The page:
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Wednesday, July 4, 2012

Things You Should Know If You’re American

Period interpreters lead the citizen’s parade during an Independence Day celebration at Lincoln’s New Salem State Historic Site near Petersburg, Ill. (AP)

Part civics lesson, part trivia contest — “Stuff Every American Should Know” informs readers about everything from the difference between the Declaration of Independence and the Bill of Rights to the 10 foods that are truly American and the books all American should read.

There’s also a refresher on past presidential assassinations (completed and foiled) and is it really illegal to rip a dollar bill in half? Yes, we learn. Also, who invented the blue jean? Not Levi Strauss. The idea started with merchants in India who sold a blue “hard-wearing fabric” that came from Dongari Fort, and was referred to as “dungaree,” according to the book.

“Stuff Every American Should Know” was written by the husband-wife team of Denise Kiernan and Joseph D’Agnese, who say the project grew out of an interest in American history — and a desire to explain it clearly.

“We were always fascinated by the misconceptions that some people have about American history,” Kiernan told Here & Now‘s Robin Young.

Ten Foods Invented in America


  • “Velvet” cake
  • Corn Dogs
  • Cheesesteak
  • Chop suey and chow mein
  • Waldorf, Cobb and Caesar Salad
  • Anadama bread
  • Oysters Bienville, Kirkpatrick and Rockefeller
  • Buffalo Chicken wings
  • Spiedies
  • Toll house cookies

Ten patriotic songs about the USA

  • “Yankee Doodle,” folk song
  • “Stars and Stripes Forever” John Philip Sousa
  • “You’re A Grand Old Flag” George M. Cohan
  • “This Land Is Your Land,” Woody Guthrie
  • “Battle Hymn of the Republic” Julie Ward Howe
  • “The Star-Spangled Banner,” Francis Scott Key
  • “My Country ‘Tis Of Thee,” Samuel F. Smith
  • “America the Beautiful,” Katharine Lee Bates
  • “Coming To America,” Neil Diamond
  • “God Bless America,” Irving Berlin

Why do Americans have fireworks on the fourth of July?

Though fireworks are not uniquely American, they were invented by the Chinese more than 1,300 years ago, they became associated with major American events as early as the 1700s, according to “Stuff Every American Should Know.”

And John Adams wrote to his wife Abigail that Americans should mark the nation’s birthday in a big way. “It ought to be solemnized with pomp, shows, games, sports, guns, bells, bonfires and illuminations from one end of the continent to the other, from this time forward forever,” he wrote.

Lists and trivia based on “Stuff Every American Should Know,” by Denise Kiernan and Joseph D’Agnese. Copyright (c) 2012 by Denise Kiernan and Joseph D’Agnese.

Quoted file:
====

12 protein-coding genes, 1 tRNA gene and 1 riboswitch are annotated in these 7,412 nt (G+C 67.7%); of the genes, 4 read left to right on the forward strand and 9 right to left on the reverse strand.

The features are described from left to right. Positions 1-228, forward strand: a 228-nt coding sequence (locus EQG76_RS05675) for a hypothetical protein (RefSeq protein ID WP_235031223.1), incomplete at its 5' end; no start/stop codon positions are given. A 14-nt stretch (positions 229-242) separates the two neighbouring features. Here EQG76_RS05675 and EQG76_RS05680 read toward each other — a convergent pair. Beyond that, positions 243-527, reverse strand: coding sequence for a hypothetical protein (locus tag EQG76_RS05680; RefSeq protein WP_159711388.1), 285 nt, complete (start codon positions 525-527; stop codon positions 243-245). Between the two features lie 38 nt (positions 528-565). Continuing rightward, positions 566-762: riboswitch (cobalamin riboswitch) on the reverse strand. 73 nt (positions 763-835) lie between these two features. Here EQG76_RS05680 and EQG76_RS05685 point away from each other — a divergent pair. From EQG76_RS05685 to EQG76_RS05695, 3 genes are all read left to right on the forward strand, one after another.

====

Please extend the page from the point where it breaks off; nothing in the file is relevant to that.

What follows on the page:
• Denise Kiernan, author
  • Joseph D’Agnese, author

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  • oski65

    My wife grew up in Fall River, MA and one of her favorite foods was chow mein sandwiches, served by the only Chinese restaurant in the city.  Growing up in Chicago and Los Angeles, I had never heard of, nor could I imagine, such a thing until I met her.

  • Gail

    Really enjoyed the piece on Things You Should Know if You’re American.  My husband became an American Citizen at the Fenway Park Ceremony a few years back and I enjoyed “studying” for the test as he was preparing.  So much I didn’t know.  Looking forward to getting the book.  Thanks for your always interesting and stimulating stories!

  • nancy marie robertson

    With respect to the quotation that Denise and Joseph shared with us, “Well behaved women seldom make history,” it was coined by LAUREL (not Louise) Ulrich.

    I have seen it attributed to Louise elsewhere on the web.  I can only hope they have it correctly identified in their book (or will correct it in the future).

  • Laura Gellott

    That interview has been bothering me since I heard it.  Thanks to Nancy Robertson for correcting the Laurel Thatcher Ulrich reference. 

    I was also bothered by Denise and Joseph’s flip dismissal or trivialization of the phrase “the rule of law.”  What a shame that they don’t recognize it, and attest to finding it confusing.  Political dissidents in Eastern Europe in the 1980s, participants in the Arab Spring uprisings, opponents of the Syrian regime, those seeking to build democracies in Africa: all of these people use the phrase and fight and even die to see the “rule of law” established in their countries. 

    That two people claiming to be writing a book, ostensibly aimed at new citizens of the US, should be so unaware of a fundamental concept like this, is a shame.  It serves only to diminish and discredit them.

  • jefe68

    I don’t see the Po-bo in the list. And I think the good people of Philadelphia would not be pleased, it’s a Philly cheese-steak. 

    If people do not know the difference between the Declaration of Independence and the Constitution shame on them. They should educate themselves and this can be done with ease.

  • Dogshit

    What a crappy list of random stuff. We’re all slaves to the corporation and britain/ the Vatican

  • http://czuhai.ws/ kirk czuhai

    the above is nonsense compared to knowing http://hereitis.ws !!!!!!! !!!!!!! !!!!!!!

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